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I notice that the nearby trades do not have negative yields, so I don't think we can conclude that the market overall is viewing these bonds as safer than government bonds. Instead it looks to me like the negative yield is an outlier caused by apparent high volatility on this bond. This, in turn, could be the result of illiquidity or other issues related to ...


3

Your question assumes that all government bonds with a positive yield are more reliable than any company's bonds. There are some circumstances we should take into account here: The best government bonds have a negative yield already (for 10 year bonds this includes Japan, Switzerland, the Netherlands and Germany - currently even France). The bond that was ...


0

Yes these two forces are in opposition, so the magnitude of each force is what determines the overall movement. If credit spreads move more than interest rates then bond prices will fall overall. Bonds can also be more sensitive to spreads than to rates, depending on the characteristics (and riskiness) of the bond. So a move in spreads can overshadow a ...


4

A bond is like a loan. The issuer receives money up front in exchange for a fixed set of payments. Let's think about how the issuer views the situation where the rates on similar bonds fall. If prevailing rates suddenly become low, then the issuer can now take out a new "loan" with lower rates by issuing a new bond with lower coupons. So ...


1

There are some specifics that will depend on your tax jurisdiction, but here's some generalities that may help: When should I switch from stock to bonds? You should start moving towards bonds or other low-risk vehicles when you can't (or don't want to) afford the risk associated with stocks. Typically that means that you're within 5 years of needing to ...


1

If a $1 grows at an annual rate of r, the value after T years is (1+r)^T. Bond prices work in reverse: how much is a future cashflow worth today? Today's Balance * (1+r)^T = Future Balance Today's Balance = Future Balance / (1+r)^T The denominator on the right side of the second equation increases as r increases. A higher interest rate results in a lower ...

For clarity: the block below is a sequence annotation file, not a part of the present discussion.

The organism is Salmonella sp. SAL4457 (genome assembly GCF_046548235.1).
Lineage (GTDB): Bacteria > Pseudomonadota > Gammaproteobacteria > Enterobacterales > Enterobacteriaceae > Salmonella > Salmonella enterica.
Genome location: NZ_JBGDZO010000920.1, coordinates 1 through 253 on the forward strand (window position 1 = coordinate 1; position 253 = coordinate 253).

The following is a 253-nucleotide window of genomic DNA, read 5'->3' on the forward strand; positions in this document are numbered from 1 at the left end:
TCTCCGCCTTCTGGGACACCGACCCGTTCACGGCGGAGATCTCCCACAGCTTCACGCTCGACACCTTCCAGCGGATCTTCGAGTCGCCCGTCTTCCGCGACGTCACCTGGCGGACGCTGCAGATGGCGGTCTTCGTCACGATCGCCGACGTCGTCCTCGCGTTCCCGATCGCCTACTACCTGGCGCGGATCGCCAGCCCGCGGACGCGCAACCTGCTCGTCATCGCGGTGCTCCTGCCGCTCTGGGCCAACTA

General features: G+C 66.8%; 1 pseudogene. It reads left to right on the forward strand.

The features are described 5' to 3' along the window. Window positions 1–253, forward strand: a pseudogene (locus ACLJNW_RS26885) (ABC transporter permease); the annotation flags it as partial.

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It's called a transfer in fraud of creditors, and the bankruptcy court would claw it back. It could also be a crime.


1

The initial purchase is most commonly done by the underwriting bank(s) that set up the bond issue. The bank(s) buy the bonds directly from the issuer for a slight underwriting discount, then resell the bonds to other investors in the open market. The underwriters "price" the bond by setting the coupon in such a way to increase their odds of ...


2

The trade histories don't overlap, which makes me think that the original bond (00430HAA0) was re-issued under a new CUSIP (00430HAB8). I don't see anything in their financial reports that would explain the change in identifiers, but that bond is the only one that they list as active in their financials. In any cases, the price for 00430HAA0 is not "...


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Either the quote is wrong or you misunderstood it. Even the debt of healthy companies can be worth less than its par value if interest rates have gone up since the debt was issued, or if there is a dip in the economy that affects the company, but not necessarily severely enough to go bankrupt. So eliminating companies whose debt is less than par is perhaps ...


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All the above answers are good and correct. I would like to add that the buzzwords for this recession seem to be “forbearance” and “solvency”. https://en.m.wikipedia.org/wiki/Forbearance The Fed is pushing hard for banks to allow lots of lenient Forbearance. This may require more coordination so that the Fed & Congress work together closely to ensure ...


1

Normally, when the market is tanking, investors and traders move into bonds for safety. In early March, US and German 10 year securities hit new short term highs as the stock market drop began. When equity selling accelerated, routing stock markets, bond selling took hold as investors and traders needed to raise cash. Another factor was that large ...


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The most likely explanation is margin calls and the Fed: “The concomitant sell-off in both the risk-free asset, bunds, as well as in credit and equities can either mean that markets are pricing in unrealistic bond-supply shocks and/or, more likely, mean that markets are de-leveraging,” wrote Erjon Satko, a strategist at Bank of America Merrill Lynch. “Times ...


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